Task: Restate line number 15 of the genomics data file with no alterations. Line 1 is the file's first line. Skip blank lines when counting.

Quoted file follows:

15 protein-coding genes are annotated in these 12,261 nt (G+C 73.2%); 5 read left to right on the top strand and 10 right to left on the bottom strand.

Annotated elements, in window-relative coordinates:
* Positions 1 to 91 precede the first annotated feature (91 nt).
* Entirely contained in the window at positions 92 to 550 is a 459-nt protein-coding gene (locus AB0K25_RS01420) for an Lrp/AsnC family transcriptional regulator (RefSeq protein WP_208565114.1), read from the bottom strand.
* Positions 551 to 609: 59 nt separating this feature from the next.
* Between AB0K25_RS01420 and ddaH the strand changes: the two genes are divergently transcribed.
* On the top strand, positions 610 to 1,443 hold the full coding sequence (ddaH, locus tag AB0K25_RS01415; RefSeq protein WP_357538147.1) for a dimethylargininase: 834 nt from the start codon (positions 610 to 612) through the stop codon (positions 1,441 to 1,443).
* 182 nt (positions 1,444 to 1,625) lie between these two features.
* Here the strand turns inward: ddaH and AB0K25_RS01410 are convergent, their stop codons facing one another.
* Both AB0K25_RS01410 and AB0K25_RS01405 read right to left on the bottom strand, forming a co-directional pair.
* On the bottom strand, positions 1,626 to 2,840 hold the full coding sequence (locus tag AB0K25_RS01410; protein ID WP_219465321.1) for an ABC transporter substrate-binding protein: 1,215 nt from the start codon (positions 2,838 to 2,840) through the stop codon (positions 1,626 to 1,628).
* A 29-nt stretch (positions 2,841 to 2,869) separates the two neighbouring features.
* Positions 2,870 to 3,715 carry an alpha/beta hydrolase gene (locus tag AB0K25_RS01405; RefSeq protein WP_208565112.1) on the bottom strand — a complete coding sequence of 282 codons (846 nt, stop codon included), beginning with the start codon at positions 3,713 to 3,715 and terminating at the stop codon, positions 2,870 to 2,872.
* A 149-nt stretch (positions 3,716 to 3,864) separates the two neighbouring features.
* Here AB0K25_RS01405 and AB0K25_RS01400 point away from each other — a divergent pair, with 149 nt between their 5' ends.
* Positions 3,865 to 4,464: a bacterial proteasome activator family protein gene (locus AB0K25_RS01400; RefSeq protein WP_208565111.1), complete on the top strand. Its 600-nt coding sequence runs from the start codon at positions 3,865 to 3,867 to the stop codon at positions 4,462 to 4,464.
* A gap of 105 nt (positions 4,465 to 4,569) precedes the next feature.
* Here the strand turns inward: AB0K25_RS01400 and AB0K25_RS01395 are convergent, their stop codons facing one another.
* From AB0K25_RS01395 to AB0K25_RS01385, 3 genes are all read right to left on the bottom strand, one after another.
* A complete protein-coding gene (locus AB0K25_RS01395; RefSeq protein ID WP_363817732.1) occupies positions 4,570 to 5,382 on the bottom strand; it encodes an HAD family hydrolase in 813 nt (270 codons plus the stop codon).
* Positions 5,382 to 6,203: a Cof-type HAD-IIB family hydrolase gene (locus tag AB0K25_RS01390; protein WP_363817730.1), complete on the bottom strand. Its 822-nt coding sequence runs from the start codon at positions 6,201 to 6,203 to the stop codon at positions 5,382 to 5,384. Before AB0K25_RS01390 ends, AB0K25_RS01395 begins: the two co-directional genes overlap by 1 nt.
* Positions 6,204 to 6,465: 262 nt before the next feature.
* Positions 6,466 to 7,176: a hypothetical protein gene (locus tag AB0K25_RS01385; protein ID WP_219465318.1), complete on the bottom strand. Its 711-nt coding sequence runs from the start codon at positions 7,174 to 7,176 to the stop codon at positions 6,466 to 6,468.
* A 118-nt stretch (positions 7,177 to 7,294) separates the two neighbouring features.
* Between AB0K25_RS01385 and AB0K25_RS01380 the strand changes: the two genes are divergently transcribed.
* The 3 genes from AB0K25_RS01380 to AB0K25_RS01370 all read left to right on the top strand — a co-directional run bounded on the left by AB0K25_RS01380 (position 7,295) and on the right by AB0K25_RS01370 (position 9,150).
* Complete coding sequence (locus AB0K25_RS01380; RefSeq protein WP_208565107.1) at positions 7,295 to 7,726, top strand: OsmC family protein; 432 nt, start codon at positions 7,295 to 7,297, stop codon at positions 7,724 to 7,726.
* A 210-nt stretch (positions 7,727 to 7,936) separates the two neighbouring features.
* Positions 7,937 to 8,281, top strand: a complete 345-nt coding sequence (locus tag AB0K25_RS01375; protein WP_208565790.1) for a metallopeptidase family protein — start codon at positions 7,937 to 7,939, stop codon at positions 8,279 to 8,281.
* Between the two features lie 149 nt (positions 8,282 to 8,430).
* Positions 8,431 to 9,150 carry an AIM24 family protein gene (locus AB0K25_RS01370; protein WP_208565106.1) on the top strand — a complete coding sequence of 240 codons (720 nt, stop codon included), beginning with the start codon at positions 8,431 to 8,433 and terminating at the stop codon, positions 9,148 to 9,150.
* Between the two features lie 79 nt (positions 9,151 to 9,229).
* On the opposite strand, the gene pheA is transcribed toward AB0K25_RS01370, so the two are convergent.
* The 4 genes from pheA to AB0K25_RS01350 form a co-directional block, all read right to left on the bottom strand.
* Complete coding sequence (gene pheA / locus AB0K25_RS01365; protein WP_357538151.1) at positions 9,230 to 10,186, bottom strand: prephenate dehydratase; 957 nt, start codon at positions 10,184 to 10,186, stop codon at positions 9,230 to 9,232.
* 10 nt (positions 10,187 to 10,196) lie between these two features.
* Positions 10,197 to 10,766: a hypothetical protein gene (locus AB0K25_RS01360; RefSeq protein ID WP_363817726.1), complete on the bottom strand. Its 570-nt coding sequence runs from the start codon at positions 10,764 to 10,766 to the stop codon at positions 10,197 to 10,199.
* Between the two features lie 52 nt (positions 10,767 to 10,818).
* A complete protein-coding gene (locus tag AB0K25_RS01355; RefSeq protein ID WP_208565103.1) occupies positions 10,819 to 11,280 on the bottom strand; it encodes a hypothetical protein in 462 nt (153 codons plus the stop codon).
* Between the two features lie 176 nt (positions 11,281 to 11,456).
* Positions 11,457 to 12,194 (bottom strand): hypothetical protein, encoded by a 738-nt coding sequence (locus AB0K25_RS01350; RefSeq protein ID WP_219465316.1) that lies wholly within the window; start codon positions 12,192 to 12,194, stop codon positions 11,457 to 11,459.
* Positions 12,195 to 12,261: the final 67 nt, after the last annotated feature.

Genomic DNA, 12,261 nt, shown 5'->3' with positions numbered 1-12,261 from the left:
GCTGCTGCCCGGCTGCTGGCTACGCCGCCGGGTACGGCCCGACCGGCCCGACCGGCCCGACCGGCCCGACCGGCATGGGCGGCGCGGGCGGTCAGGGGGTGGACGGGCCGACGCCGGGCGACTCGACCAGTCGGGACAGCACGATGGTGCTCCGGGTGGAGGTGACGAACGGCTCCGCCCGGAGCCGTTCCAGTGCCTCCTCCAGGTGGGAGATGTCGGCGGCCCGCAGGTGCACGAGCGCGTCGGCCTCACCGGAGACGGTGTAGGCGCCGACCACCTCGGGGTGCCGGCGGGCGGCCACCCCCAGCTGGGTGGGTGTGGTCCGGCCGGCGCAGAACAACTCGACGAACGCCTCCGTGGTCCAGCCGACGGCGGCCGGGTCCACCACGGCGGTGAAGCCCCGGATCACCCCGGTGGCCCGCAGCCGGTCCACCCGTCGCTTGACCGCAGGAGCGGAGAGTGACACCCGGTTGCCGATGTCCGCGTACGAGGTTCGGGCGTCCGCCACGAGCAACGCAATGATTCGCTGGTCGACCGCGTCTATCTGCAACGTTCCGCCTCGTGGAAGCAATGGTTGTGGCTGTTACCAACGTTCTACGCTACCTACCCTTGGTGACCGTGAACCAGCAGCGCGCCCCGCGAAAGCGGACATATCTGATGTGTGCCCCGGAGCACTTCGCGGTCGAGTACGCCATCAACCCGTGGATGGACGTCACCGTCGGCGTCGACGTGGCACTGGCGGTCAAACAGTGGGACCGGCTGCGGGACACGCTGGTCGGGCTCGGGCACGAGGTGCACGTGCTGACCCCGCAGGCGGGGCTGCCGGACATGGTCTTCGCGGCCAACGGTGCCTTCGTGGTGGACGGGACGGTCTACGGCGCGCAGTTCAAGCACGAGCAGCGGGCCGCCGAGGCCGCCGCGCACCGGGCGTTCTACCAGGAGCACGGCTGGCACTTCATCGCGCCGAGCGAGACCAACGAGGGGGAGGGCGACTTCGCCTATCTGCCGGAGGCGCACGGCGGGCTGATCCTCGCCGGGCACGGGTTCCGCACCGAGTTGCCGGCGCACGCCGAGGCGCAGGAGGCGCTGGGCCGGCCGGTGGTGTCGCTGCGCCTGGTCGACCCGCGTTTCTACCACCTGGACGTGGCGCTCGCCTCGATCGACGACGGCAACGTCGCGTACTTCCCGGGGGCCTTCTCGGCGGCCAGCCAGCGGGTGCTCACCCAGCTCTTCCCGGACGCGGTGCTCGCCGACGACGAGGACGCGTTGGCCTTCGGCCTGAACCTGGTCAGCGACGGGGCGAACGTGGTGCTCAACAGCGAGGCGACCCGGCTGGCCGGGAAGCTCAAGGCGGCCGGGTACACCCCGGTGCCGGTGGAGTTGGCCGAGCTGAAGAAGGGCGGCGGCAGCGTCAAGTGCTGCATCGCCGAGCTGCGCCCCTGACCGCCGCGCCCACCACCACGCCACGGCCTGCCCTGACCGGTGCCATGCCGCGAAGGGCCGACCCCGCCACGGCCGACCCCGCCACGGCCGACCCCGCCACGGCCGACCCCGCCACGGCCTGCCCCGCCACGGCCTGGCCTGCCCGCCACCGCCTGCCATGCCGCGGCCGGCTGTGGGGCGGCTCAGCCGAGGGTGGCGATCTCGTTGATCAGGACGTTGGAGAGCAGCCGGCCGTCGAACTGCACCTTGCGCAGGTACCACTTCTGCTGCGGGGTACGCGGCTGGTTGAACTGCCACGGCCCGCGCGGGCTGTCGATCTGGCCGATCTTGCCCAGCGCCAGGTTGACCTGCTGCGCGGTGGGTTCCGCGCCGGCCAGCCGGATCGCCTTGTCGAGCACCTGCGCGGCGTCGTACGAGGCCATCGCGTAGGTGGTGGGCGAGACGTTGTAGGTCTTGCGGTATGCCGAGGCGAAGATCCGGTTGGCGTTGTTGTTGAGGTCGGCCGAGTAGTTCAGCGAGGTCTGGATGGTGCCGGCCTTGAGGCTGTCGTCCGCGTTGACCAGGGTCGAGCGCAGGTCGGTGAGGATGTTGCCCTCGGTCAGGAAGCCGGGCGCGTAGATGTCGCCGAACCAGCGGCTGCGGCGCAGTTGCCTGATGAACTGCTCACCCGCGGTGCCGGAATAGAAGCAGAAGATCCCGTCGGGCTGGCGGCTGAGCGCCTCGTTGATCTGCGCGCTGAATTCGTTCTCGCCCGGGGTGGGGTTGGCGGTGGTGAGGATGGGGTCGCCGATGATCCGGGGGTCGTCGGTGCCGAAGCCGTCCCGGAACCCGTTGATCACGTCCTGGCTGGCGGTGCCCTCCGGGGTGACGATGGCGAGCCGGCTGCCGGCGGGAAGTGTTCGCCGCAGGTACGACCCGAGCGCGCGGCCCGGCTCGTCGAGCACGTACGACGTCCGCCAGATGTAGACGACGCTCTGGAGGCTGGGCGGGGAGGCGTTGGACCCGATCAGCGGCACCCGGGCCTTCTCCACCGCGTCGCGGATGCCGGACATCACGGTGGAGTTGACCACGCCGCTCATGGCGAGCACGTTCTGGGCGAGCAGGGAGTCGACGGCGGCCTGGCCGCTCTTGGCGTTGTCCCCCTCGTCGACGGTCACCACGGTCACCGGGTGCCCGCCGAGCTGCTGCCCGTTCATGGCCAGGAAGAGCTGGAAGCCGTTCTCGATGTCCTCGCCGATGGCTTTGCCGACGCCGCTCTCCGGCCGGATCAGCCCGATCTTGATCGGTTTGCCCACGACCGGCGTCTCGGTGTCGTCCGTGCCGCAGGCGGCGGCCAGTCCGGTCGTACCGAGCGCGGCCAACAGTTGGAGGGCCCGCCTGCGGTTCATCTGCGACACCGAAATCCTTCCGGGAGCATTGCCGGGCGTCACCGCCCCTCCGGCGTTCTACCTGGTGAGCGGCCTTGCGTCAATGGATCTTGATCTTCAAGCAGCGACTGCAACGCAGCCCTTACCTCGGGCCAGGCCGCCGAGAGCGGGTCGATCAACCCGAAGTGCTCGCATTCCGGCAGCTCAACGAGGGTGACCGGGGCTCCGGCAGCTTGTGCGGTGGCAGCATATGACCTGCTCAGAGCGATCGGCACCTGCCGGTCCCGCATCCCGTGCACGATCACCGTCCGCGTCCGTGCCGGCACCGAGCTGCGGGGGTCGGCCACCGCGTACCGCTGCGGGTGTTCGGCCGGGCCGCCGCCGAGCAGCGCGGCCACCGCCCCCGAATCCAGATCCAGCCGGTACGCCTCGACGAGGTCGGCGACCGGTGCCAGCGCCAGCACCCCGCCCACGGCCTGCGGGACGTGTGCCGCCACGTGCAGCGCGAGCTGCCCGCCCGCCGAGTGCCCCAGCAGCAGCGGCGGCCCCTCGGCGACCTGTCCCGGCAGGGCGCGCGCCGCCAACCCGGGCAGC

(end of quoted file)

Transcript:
* Here AB0K25_RS01405 and AB0K25_RS01400 point away from each other — a divergent pair, with 149 nt between their 5' ends.